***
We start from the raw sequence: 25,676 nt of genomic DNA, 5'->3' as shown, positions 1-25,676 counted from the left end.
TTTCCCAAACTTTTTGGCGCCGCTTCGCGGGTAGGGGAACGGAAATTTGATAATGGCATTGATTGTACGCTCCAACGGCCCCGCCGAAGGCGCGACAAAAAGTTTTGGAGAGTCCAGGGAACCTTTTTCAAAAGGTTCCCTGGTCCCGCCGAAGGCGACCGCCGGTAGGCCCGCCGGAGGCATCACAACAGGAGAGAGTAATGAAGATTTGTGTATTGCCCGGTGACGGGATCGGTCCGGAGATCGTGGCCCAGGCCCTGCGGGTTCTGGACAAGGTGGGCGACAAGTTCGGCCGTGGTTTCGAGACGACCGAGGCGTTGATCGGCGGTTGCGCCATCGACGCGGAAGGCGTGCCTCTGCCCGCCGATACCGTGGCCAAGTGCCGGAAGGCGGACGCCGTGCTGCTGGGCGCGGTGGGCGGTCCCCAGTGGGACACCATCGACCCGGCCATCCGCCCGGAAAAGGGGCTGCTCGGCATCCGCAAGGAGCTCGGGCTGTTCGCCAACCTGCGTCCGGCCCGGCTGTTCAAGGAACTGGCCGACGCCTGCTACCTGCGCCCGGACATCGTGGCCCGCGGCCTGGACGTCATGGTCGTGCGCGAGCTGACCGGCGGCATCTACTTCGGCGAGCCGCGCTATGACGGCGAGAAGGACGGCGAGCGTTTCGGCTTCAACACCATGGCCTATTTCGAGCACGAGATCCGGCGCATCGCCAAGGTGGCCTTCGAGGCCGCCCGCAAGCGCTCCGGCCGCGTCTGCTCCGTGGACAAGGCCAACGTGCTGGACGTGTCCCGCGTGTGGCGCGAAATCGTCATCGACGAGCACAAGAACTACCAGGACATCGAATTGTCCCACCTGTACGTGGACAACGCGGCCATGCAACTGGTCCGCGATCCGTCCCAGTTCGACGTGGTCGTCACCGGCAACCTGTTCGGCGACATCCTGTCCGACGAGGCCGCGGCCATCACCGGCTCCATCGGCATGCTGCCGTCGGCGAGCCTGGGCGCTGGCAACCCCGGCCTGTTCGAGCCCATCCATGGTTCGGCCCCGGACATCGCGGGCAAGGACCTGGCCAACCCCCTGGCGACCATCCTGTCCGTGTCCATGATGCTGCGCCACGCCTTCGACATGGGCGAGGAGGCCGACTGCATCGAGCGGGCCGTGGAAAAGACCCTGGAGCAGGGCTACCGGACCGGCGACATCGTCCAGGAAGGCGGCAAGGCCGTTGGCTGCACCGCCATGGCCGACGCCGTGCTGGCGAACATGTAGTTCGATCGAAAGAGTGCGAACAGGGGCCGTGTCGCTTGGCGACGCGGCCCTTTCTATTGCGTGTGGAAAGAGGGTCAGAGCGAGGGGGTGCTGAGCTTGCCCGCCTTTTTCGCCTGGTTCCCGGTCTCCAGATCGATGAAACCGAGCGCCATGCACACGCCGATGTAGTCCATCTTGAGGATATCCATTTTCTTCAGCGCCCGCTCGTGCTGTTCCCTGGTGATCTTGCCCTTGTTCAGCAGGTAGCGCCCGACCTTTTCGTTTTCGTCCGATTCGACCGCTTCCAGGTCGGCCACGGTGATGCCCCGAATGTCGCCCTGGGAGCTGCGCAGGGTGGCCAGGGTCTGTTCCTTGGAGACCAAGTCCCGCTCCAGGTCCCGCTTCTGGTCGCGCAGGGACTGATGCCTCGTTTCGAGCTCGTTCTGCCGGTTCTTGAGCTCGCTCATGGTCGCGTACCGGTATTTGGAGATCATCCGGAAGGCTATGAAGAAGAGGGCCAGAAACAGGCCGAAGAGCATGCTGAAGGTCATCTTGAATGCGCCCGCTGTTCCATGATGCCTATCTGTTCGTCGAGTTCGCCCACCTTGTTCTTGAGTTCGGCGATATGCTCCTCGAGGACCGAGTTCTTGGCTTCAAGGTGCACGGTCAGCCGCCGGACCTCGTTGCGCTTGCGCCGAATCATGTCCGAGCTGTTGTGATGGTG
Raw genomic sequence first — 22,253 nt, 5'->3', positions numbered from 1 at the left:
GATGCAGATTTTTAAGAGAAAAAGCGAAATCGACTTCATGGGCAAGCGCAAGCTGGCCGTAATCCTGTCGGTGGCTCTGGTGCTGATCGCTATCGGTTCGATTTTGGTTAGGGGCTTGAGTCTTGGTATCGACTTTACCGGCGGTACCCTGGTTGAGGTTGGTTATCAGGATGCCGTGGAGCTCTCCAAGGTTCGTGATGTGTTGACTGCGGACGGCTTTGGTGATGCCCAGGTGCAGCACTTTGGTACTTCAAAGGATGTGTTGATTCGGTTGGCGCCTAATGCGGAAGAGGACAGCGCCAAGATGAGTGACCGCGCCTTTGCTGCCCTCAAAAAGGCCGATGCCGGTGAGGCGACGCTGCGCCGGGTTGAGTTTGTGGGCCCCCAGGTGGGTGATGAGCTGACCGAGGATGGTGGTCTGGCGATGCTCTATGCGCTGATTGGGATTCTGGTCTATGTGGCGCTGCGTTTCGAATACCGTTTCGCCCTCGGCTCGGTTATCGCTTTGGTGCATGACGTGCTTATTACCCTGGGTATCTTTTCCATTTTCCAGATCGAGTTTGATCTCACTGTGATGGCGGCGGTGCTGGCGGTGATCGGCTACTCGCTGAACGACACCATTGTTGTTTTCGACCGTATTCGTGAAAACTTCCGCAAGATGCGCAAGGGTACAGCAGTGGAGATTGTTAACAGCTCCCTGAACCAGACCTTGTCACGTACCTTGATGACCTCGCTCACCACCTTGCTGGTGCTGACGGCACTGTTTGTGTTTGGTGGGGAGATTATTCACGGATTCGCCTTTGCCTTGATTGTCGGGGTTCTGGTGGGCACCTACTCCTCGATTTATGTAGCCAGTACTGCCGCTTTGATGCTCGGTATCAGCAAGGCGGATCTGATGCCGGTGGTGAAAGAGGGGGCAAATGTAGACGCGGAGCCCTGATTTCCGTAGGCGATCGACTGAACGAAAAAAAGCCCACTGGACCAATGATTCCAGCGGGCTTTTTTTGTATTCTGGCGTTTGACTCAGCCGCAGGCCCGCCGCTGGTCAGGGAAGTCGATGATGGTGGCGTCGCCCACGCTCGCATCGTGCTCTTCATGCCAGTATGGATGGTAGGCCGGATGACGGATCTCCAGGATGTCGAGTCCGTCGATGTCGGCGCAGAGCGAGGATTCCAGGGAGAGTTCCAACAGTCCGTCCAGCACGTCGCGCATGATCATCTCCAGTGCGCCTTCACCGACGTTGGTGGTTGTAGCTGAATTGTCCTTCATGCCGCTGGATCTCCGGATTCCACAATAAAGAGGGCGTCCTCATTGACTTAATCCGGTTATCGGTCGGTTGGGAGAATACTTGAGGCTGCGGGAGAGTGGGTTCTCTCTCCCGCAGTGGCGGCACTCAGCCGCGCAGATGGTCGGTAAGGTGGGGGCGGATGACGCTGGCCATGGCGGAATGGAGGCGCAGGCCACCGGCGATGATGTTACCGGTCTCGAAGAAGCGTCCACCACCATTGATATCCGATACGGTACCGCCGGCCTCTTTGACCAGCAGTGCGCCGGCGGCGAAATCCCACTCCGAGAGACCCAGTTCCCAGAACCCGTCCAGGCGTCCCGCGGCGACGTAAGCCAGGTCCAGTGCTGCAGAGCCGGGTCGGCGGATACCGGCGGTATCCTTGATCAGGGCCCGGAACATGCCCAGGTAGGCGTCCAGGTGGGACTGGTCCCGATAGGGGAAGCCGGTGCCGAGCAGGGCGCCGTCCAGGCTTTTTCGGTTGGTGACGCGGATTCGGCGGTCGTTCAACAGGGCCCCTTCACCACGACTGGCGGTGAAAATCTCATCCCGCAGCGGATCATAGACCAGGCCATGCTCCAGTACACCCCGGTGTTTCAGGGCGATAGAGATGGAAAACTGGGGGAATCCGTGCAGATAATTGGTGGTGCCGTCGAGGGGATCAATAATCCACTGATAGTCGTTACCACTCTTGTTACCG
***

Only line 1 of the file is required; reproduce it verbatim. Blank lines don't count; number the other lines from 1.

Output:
We start from the raw sequence: 25,676 nt of genomic DNA, 5'->3' as shown, positions 1-25,676 counted from the left end.